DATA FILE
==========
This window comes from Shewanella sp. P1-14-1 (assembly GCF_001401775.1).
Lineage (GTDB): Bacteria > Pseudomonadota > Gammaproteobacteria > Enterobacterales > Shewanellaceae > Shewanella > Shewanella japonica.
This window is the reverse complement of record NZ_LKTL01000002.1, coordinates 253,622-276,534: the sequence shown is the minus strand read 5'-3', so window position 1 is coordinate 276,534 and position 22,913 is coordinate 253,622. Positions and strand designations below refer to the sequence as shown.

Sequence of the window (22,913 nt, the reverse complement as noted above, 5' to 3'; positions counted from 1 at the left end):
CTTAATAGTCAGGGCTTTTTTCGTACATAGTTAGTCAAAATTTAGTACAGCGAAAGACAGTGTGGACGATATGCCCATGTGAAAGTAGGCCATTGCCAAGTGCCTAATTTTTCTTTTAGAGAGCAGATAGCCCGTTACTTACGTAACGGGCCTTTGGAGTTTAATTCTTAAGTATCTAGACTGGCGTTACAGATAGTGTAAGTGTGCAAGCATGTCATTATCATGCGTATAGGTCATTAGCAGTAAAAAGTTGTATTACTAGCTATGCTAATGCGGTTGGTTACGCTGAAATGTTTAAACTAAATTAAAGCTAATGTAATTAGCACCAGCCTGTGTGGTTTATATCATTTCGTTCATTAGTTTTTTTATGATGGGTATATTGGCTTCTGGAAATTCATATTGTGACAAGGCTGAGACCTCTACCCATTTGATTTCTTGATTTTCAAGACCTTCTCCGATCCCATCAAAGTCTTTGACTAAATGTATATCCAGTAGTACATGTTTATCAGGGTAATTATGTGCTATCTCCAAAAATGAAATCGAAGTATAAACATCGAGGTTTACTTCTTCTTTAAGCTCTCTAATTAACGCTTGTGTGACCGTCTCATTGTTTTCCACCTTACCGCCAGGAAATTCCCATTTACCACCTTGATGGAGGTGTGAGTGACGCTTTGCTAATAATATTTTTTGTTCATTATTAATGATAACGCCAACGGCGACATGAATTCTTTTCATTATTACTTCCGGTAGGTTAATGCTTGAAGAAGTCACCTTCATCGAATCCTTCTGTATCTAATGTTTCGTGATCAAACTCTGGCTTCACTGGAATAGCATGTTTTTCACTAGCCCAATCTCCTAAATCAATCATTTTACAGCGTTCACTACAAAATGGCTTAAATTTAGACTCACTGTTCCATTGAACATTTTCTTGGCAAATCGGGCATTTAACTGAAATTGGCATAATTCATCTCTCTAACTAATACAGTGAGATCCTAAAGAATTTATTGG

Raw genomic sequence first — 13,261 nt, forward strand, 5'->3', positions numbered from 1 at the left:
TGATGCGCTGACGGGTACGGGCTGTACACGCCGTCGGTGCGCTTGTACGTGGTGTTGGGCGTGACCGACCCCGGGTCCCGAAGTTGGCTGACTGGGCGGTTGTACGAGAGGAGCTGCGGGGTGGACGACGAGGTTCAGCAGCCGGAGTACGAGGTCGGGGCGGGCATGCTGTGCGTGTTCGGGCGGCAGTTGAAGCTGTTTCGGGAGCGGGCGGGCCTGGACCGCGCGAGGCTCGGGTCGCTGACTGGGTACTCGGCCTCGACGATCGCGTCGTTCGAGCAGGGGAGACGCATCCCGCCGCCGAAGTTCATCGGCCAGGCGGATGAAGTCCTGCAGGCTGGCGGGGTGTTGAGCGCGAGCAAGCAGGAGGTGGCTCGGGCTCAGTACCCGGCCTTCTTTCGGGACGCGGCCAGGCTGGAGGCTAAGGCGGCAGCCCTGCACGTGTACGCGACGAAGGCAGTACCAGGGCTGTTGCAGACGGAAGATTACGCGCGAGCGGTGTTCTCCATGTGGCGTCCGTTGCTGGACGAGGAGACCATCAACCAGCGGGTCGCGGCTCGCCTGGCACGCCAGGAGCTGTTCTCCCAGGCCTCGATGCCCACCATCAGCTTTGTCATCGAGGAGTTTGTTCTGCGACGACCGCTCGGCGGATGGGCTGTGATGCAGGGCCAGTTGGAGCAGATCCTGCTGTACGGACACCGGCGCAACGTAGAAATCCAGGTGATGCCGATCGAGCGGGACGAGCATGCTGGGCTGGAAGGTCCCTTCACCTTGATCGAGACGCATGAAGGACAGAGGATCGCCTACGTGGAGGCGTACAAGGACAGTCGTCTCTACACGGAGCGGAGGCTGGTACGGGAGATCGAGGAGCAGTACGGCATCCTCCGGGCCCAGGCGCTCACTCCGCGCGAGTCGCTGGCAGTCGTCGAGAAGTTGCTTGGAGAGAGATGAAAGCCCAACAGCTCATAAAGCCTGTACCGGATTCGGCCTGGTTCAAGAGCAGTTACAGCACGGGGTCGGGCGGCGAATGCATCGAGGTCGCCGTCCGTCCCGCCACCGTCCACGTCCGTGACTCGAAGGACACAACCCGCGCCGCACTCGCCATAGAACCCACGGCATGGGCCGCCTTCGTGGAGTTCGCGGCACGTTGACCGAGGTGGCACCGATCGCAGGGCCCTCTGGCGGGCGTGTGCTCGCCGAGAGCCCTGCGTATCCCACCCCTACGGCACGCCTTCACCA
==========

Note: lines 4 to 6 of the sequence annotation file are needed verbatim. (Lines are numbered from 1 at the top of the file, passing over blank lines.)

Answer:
Sequence of the window (22,913 nt, the reverse complement as noted above, 5' to 3'; positions counted from 1 at the left end):
CTTAATAGTCAGGGCTTTTTTCGTACATAGTTAGTCAAAATTTAGTACAGCGAAAGACAGTGTGGACGATATGCCCATGTGAAAGTAGGCCATTGCCAAGTGCCTAATTTTTCTTTTAGAGAGCAGATAGCCCGTTACTTACGTAACGGGCCTTTGGAGTTTAATTCTTAAGTATCTAGACTGGCGTTACAGATAGTGTAAGTGTGCAAGCATGTCATTATCATGCGTATAGGTCATTAGCAGTAAAAAGTTGTATTACTAGCTATGCTAATGCGGTTGGTTACGCTGAAATGTTTAAACTAAATTAAAGCTAATGTAATTAGCACCAGCCTGTGTGGTTTATATCATTTCGTTCATTAGTTTTTTTATGATGGGTATATTGGCTTCTGGAAATTCATATTGTGACAAGGCTGAGACCTCTACCCATTTGATTTCTTGATTTTCAAGACCTTCTCCGATCCCATCAAAGTCTTTGACTAAATGTATATCCAGTAGTACATGTTTATCAGGGTAATTATGTGCTATCTCCAAAAATGAAATCGAAGTATAAACATCGAGGTTTACTTCTTCTTTAAGCTCTCTAATTAACGCTTGTGTGACCGTCTCATTGTTTTCCACCTTACCGCCAGGAAATTCCCATTTACCACCTTGATGGAGGTGTGAGTGACGCTTTGCTAATAATATTTTTTGTTCATTATTAATGATAACGCCAACGGCGACATGAATTCTTTTCATTATTACTTCCGGTAGGTTAATGCTTGAAGAAGTCACCTTCATCGAATCCTTCTGTATCTAATGTTTCGTGATCAAACTCTGGCTTCACTGGAATAGCATGTTTTTCACTAGCCCAATCTCCTAAATCAATCATTTTACAGCGTTCACTACAAAATGGCTTAAATTTAGACTCACTGTTCCATTGAACATTTTCTTGGCAAATCGGGCATTTAACTGAAATTGGCATAATTCATCTCTCTAACTAATACAGTGAGATCCTAAAGAATTTATTGG

Raw genomic sequence first — 13,261 nt, forward strand, 5'->3', positions numbered from 1 at the left: